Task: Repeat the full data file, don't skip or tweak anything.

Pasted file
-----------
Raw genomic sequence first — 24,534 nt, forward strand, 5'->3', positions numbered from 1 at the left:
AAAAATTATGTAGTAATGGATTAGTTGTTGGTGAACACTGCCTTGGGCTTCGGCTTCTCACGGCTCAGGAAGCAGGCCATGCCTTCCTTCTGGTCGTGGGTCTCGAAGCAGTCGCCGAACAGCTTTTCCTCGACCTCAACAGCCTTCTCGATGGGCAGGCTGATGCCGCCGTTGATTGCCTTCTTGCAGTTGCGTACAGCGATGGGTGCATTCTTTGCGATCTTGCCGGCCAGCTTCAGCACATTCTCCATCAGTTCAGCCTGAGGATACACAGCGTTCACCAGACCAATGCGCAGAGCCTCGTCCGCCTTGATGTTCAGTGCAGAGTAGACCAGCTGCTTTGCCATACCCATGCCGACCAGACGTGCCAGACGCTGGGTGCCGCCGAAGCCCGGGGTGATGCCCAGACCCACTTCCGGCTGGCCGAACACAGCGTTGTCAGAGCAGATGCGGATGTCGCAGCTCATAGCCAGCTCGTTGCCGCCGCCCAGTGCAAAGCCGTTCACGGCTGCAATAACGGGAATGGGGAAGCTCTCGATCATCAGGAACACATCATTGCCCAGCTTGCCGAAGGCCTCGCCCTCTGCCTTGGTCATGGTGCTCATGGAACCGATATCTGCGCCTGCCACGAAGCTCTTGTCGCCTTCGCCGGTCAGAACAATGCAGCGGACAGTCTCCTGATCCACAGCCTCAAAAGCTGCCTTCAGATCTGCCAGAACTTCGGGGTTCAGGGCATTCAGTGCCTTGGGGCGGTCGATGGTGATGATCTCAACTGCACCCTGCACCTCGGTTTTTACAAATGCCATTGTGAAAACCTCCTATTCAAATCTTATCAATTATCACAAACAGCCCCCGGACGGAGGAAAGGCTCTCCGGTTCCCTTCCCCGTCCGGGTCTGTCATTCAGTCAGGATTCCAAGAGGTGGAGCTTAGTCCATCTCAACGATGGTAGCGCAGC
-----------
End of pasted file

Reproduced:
Raw genomic sequence first — 24,534 nt, forward strand, 5'->3', positions numbered from 1 at the left:
AAAAATTATGTAGTAATGGATTAGTTGTTGGTGAACACTGCCTTGGGCTTCGGCTTCTCACGGCTCAGGAAGCAGGCCATGCCTTCCTTCTGGTCGTGGGTCTCGAAGCAGTCGCCGAACAGCTTTTCCTCGACCTCAACAGCCTTCTCGATGGGCAGGCTGATGCCGCCGTTGATTGCCTTCTTGCAGTTGCGTACAGCGATGGGTGCATTCTTTGCGATCTTGCCGGCCAGCTTCAGCACATTCTCCATCAGTTCAGCCTGAGGATACACAGCGTTCACCAGACCAATGCGCAGAGCCTCGTCCGCCTTGATGTTCAGTGCAGAGTAGACCAGCTGCTTTGCCATACCCATGCCGACCAGACGTGCCAGACGCTGGGTGCCGCCGAAGCCCGGGGTGATGCCCAGACCCACTTCCGGCTGGCCGAACACAGCGTTGTCAGAGCAGATGCGGATGTCGCAGCTCATAGCCAGCTCGTTGCCGCCGCCCAGTGCAAAGCCGTTCACGGCTGCAATAACGGGAATGGGGAAGCTCTCGATCATCAGGAACACATCATTGCCCAGCTTGCCGAAGGCCTCGCCCTCTGCCTTGGTCATGGTGCTCATGGAACCGATATCTGCGCCTGCCACGAAGCTCTTGTCGCCTTCGCCGGTCAGAACAATGCAGCGGACAGTCTCCTGATCCACAGCCTCAAAAGCTGCCTTCAGATCTGCCAGAACTTCGGGGTTCAGGGCATTCAGTGCCTTGGGGCGGTCGATGGTGATGATCTCAACTGCACCCTGCACCTCGGTTTTTACAAATGCCATTGTGAAAACCTCCTATTCAAATCTTATCAATTATCACAAACAGCCCCCGGACGGAGGAAAGGCTCTCCGGTTCCCTTCCCCGTCCGGGTCTGTCATTCAGTCAGGATTCCAAGAGGTGGAGCTTAGTCCATCTCAACGATGGTAGCGCAGC